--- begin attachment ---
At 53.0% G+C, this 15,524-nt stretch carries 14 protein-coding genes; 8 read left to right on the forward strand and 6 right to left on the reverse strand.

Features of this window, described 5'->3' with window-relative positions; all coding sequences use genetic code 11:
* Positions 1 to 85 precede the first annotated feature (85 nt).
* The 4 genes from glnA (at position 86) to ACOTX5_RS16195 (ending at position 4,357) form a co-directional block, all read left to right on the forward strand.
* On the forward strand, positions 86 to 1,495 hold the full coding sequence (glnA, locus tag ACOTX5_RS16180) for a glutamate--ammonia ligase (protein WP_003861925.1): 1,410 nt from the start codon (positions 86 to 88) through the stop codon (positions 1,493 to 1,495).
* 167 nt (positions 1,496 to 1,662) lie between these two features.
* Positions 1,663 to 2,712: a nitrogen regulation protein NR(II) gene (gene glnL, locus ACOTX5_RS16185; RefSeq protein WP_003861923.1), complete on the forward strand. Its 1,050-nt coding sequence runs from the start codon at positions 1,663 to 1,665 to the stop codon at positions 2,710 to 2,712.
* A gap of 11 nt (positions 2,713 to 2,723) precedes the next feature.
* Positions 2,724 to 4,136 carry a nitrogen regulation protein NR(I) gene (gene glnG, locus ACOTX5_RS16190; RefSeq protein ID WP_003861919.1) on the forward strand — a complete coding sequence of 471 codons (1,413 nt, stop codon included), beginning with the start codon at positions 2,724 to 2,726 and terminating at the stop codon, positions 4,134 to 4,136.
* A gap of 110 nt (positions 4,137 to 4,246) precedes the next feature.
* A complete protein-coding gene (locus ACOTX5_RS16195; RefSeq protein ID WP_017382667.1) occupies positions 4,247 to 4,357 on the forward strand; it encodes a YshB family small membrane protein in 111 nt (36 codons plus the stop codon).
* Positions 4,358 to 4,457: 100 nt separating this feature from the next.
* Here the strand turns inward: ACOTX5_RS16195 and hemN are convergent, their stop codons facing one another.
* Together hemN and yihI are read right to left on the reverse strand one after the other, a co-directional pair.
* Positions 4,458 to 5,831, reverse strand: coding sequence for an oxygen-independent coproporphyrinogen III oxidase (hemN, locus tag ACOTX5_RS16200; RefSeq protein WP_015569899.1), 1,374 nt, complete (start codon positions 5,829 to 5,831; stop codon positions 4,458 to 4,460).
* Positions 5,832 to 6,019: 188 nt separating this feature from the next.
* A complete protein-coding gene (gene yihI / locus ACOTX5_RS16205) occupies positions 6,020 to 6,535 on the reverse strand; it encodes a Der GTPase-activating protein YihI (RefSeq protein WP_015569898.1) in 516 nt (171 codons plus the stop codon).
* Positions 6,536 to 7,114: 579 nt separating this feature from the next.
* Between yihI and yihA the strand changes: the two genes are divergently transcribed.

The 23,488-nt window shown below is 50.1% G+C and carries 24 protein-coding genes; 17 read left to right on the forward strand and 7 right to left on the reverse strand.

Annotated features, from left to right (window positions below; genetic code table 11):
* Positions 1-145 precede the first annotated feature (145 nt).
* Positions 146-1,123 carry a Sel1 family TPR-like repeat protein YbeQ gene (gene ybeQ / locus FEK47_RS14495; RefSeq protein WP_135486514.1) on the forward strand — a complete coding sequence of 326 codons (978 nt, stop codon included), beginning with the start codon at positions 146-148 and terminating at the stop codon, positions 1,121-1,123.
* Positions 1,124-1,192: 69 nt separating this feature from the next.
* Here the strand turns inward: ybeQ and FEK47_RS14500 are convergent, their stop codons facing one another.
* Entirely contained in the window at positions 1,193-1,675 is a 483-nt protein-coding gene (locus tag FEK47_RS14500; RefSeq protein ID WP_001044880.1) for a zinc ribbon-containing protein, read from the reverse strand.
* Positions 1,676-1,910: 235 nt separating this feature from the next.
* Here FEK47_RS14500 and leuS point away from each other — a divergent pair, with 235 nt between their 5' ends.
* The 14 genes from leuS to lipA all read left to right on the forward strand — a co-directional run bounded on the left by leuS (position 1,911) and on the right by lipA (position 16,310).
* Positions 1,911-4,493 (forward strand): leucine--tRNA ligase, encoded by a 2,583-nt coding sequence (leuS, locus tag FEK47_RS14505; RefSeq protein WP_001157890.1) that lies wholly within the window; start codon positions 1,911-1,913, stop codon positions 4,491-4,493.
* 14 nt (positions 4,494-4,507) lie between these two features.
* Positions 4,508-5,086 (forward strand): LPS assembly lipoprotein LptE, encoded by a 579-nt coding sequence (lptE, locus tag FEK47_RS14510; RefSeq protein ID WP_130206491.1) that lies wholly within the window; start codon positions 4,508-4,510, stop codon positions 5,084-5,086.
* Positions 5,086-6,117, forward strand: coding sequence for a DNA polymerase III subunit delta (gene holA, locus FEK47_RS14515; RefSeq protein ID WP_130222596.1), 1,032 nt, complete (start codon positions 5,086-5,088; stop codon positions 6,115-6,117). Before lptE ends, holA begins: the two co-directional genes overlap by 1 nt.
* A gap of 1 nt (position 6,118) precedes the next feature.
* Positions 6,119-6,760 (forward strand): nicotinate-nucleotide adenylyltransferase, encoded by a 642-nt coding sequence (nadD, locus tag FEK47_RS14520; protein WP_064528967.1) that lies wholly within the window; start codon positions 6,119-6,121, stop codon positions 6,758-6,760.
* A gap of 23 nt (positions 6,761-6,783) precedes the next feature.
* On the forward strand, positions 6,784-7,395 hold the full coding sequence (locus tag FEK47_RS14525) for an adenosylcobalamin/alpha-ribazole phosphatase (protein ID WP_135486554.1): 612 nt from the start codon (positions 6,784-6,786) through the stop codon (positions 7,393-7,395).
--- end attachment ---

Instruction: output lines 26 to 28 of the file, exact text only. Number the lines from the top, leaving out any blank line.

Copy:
* Entirely contained in the window at positions 1,193-1,675 is a 483-nt protein-coding gene (locus tag FEK47_RS14500; RefSeq protein ID WP_001044880.1) for a zinc ribbon-containing protein, read from the reverse strand.
* Positions 1,676-1,910: 235 nt separating this feature from the next.
* Here FEK47_RS14500 and leuS point away from each other — a divergent pair, with 235 nt between their 5' ends.